13 Feb Does the Brexit have consequences for you?
Does the Brexit have consequences for you?
13 February, 2020
The Brexit is a fact: the United Kingdom has left the European Union per the 1st of February 2020. The European Union and the United Kingdom concluded a withdrawal agreement, in which is agreed on a transition period. This transition period means that the EU-regulations mostly continue to apply until the 31st of December 2020. It is recommended to use this transition period to assess which consequences the Brexit has for your business.
Until the 31st of December 2020 there can be acted as if the United Kingdom is a member state of the European Union. Residents of the United Kingdom (hereafter: UK) will be considered as inhabitant of the European Union until that date.
During this transition period, the withdrawal agreement does not have consequences for:
- Personal income tax for qualifying foreign tax payers resided in the UK;
- Tax credits for residents of the UK;
- When emigrating to the UK in 2020 there is no provision of security required in case of a protective assessment (‘conserverende aanslag’);
- Making payment arrangements for exit taxes in the personal income tax and corporate income tax will stay possible for residents of the UK;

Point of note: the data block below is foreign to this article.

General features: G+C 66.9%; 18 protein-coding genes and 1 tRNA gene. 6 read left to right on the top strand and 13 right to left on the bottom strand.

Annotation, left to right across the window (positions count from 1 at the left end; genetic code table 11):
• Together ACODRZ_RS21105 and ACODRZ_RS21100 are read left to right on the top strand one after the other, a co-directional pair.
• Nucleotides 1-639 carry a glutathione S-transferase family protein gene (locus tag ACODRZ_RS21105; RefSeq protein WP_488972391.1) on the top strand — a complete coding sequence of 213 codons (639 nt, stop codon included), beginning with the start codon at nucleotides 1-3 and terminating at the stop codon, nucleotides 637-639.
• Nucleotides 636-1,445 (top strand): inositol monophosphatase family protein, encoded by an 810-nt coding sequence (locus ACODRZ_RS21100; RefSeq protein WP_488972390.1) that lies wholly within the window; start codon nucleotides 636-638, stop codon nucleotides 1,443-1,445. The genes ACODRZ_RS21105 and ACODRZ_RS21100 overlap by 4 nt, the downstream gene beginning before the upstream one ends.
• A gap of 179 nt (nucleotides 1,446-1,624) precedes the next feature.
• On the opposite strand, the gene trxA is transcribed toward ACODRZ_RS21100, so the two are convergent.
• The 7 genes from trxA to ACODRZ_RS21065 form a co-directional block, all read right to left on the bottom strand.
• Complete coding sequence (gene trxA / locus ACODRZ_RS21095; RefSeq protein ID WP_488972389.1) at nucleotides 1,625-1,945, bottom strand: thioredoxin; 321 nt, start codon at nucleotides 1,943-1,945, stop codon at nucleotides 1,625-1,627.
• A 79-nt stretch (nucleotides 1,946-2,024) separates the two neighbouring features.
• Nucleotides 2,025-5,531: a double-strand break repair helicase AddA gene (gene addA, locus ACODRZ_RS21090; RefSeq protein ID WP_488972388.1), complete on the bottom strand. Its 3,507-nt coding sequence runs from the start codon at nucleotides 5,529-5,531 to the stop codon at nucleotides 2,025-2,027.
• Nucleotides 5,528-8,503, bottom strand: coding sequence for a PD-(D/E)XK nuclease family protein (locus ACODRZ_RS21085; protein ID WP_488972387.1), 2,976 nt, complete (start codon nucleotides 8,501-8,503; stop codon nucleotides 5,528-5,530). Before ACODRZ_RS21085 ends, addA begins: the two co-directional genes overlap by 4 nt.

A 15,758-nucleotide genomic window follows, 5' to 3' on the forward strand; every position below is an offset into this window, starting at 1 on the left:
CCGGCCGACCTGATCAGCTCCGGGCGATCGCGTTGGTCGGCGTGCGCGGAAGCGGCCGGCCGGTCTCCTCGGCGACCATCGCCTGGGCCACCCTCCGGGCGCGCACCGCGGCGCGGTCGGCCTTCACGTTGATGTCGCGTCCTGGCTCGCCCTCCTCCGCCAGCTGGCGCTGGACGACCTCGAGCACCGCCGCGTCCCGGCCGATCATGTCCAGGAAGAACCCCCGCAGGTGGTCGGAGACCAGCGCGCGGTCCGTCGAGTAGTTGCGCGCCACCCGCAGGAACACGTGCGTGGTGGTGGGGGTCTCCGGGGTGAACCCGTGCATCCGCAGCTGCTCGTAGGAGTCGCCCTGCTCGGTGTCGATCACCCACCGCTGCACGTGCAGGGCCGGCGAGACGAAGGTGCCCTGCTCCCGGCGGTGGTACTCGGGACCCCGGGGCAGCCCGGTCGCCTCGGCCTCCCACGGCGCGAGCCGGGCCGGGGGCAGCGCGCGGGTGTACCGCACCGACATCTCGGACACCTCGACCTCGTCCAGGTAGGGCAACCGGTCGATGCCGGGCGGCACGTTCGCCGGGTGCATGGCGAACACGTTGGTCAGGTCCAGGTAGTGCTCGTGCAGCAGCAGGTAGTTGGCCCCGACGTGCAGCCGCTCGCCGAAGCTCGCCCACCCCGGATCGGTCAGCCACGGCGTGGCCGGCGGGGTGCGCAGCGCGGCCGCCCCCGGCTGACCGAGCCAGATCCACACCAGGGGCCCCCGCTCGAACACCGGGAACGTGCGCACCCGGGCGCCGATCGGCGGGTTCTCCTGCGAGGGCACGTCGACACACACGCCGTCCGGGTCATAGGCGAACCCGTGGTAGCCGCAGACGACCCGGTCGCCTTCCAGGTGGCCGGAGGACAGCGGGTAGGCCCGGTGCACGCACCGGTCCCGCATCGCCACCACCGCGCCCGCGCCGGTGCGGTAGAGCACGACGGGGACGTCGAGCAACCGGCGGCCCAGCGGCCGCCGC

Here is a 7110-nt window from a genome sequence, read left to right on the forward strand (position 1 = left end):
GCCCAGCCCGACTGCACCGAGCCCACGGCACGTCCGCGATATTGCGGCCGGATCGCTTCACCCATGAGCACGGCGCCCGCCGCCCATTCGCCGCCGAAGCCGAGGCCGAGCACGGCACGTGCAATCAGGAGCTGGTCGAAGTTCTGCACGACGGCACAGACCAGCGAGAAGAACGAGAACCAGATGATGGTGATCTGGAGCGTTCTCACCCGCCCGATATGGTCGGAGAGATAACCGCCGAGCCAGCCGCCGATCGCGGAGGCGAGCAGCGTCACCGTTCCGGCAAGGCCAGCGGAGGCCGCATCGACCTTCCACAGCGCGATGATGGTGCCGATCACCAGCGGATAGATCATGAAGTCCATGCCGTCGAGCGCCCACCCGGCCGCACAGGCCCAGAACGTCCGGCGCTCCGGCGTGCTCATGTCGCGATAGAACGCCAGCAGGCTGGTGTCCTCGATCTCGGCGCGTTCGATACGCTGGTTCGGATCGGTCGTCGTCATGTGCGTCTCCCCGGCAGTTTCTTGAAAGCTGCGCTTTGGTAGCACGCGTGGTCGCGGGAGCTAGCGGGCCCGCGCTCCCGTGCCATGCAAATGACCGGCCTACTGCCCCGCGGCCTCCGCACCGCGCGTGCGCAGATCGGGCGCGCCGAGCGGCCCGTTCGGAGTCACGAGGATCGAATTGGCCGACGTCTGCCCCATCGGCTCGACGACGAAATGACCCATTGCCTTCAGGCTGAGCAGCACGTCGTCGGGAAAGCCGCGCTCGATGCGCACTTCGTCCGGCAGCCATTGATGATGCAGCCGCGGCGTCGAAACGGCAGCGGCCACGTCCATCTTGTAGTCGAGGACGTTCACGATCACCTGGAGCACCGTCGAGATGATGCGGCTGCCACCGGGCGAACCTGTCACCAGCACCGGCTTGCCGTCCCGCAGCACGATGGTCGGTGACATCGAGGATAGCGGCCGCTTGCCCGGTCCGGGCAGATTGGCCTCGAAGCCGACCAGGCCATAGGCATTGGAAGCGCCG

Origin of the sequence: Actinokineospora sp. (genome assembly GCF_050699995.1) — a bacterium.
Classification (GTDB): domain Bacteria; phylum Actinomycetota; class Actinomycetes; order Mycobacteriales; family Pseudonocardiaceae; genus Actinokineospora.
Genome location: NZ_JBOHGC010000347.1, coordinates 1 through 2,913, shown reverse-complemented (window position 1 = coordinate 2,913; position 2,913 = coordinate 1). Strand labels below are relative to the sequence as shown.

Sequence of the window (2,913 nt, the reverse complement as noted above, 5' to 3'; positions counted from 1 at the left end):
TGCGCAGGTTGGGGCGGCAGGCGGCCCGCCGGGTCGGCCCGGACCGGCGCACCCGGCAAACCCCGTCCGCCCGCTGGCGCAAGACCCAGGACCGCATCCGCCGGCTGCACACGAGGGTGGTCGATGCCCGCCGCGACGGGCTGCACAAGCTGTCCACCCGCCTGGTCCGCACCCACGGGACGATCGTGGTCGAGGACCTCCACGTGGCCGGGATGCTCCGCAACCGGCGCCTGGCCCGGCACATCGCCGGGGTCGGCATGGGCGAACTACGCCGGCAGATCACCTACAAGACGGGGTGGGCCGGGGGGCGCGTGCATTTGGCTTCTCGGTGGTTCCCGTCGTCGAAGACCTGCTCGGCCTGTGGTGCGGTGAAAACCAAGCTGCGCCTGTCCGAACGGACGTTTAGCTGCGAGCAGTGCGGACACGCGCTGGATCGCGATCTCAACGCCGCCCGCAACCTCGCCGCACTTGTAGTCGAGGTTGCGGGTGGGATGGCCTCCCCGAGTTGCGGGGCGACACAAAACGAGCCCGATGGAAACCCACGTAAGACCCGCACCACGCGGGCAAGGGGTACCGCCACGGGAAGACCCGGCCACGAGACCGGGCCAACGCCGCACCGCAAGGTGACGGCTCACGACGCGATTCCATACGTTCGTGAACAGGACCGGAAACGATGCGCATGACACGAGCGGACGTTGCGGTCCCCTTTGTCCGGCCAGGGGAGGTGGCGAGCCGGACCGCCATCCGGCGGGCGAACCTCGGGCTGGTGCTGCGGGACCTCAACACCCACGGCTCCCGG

- The application of the participation exemption in corporate income tax for subsidiaries in the UK;
- Fiscal unities for corporate income tax purposes with a UK top holding or UK intermediate holding.
The transition period in the withdrawal agreement could possibly be extended. At the moment it is unclear whether there will be made use of this possibility.
During the transition period, it is of importance to assess which consequences the Brexit could have for your business.
In case your business imports goods from the UK frequently, it could be recommended to apply for a so-called art. 23 permit for VAT purposes. This art. 23 permit allows you to pay the VAT for the import via the regular VAT return. Also the import VAT can be deducted in the same VAT return as in which the import VAT is declared. This prevents that you will have to pay the import VAT directly at Customs, while the deduction is effected later.
Does your business supply goods to the UK? Then the supply will be qualified as export (instead of intra-Community supply) after the transition period. After the transition period you will have to fulfill the Customs formalities, such as an export declaration for each supply of goods.
Consequences for businesses in the Netherlands
According to Reuters the Brexit brings a record number of businesses to Netherlands. Twice as many companies set up operations in the Netherlands in 2019 compared to a year earlier.
Whether you must take action depends on your situation. Do you have questions regarding the consequences of Brexit for you or your business? Please contact your advisor at Joanknecht or one of our experts. Possibly you could use the so-called Brexit-voucher, which compensates 50% of your advisory costs (with a maximum of € 2.500 excl. VAT).